Demain Tout Commence – Hugo Gélin

Director Hugo Gélin’s latest comedy is a sugar-coated tale of a dyed-in-the-wool bachelor whose life changes dramatically when he is literally left holding the baby.  It initially smacks of Coline Serreau’s 3 Hommes et Un Couffin  (Three Men and a Baby) as  Samuel  (Omar Sy) struggles to adapt to fatherhood, with its many demands and sacrifices. But there’s no denying the emotional depth of the relationship between the young Gloria (Gloria Colston) and Samuel as he tries to make up for the lack of a mother in the child’s life. Exactly why the film is set in London is a mystery, but the city benefits from a Hollywood-style make-over and is all clean streets and helpful, French-speaking strangers. Despite the obvious chemistry between Colston and Sy, it is all a little too contrived and underwhelming and strays into predictable territory when Gloria’s mother Kristin (Clémence Poésy) turns up after an 8-year absence.

Samuel leads the life of a carefree singleton working in a bar in the South of France until Kristen, an old-girlfriend, appears carrying a young baby she claims is Samuel’s daughter. Unable or unwilling to look after the child, she leaves for London leaving Samuel to fruitlessly track her down in the English capital.  A chance encounter with Bernie (Antoine Bernard), a French Canadian film producer, provides Samuel with a job and somewhere to live. Eight year’s later, Kristin reappears ready to have another chance at being Gloria’s mother. But has she left it too late?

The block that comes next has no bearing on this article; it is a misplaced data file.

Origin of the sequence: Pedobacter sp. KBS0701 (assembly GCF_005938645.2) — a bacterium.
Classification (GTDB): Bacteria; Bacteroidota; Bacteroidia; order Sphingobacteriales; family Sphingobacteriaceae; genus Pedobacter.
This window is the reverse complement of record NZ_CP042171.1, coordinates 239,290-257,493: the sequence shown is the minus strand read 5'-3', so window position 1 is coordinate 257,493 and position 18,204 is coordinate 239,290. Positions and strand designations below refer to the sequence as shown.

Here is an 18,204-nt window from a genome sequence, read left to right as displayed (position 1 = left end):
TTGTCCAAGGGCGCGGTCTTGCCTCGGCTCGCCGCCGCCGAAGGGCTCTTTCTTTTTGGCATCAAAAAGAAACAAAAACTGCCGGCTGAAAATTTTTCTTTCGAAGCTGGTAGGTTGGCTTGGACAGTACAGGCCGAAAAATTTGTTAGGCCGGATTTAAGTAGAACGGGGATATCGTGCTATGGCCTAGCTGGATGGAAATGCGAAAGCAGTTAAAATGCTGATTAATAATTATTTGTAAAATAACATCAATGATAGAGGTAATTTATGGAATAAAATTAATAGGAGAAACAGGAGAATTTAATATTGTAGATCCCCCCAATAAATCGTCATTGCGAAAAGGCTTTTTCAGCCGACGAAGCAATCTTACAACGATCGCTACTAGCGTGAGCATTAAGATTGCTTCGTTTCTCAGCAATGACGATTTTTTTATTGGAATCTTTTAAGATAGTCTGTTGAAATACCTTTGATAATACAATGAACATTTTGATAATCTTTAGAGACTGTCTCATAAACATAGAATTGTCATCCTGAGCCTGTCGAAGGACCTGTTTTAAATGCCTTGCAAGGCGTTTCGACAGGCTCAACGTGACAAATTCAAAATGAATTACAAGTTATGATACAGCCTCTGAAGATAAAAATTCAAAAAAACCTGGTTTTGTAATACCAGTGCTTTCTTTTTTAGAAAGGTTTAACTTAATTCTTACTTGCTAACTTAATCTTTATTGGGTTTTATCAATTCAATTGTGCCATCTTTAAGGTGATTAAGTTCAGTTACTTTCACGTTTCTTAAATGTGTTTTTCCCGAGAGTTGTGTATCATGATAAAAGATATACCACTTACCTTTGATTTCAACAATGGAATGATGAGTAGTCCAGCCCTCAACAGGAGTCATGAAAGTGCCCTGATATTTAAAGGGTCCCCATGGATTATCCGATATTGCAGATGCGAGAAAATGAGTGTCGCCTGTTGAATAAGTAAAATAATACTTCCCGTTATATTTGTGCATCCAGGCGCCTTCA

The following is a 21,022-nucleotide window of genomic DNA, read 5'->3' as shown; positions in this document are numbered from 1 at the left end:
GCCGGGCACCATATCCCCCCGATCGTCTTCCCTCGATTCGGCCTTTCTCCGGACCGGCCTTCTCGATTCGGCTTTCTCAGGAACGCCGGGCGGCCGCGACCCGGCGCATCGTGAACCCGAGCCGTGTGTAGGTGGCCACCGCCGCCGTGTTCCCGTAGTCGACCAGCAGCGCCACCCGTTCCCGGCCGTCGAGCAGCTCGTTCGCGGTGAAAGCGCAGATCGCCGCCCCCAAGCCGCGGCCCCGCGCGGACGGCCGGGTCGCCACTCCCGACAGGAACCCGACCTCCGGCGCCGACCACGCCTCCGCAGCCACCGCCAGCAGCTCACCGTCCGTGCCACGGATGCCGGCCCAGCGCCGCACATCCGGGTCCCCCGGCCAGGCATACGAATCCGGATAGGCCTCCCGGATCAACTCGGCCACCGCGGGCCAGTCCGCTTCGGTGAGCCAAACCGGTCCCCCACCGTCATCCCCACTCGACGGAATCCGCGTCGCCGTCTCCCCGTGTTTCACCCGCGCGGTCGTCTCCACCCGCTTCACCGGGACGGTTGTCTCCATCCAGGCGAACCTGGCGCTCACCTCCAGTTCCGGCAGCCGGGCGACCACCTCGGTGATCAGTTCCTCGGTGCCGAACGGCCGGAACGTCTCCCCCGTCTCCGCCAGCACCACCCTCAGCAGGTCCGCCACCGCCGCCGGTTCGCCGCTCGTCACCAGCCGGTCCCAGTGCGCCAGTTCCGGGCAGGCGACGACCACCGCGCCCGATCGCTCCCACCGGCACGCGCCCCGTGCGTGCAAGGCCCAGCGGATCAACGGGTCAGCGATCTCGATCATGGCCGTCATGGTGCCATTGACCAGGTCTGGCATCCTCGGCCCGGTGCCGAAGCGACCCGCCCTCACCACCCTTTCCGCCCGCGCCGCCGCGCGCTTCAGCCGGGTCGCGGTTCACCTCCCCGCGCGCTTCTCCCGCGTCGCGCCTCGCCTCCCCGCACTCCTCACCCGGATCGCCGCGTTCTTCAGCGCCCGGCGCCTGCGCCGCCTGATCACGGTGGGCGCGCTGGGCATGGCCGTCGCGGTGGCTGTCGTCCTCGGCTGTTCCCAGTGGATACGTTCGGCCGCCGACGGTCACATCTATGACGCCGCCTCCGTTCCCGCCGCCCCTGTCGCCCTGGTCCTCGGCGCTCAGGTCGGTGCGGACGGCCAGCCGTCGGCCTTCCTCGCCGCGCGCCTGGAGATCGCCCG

Demain Tout Commence is a direct remake of the 2013 Spanish-language Instructions Not Included, which was a huge box-office success both at home in Mexico and the U.S. – the film made about $45 million on each side of the border. Casting Sy in the role of reluctant father certainly plays into his talents as a comic actor, but there’s no evidence here of the nuance and complexity he brought to the role of Driss in the award winning film, The Untouchables. Sy has struggled to reproduce the same level of intensity  in each film since The Intouchables, including Samba and Chocolat, and Gélin’s film will do little to reverse the trend. Similarly Poésy’s performance as Kristen is a wince inducing effort to create sympathy for a highly-unlikeable character  which spectacularly fails to hit the spot. Even the unexpected emotional twist at the end feels like too-little-too-late to rescue a film which never rises above the level of middle-of-the-road family entertainment.

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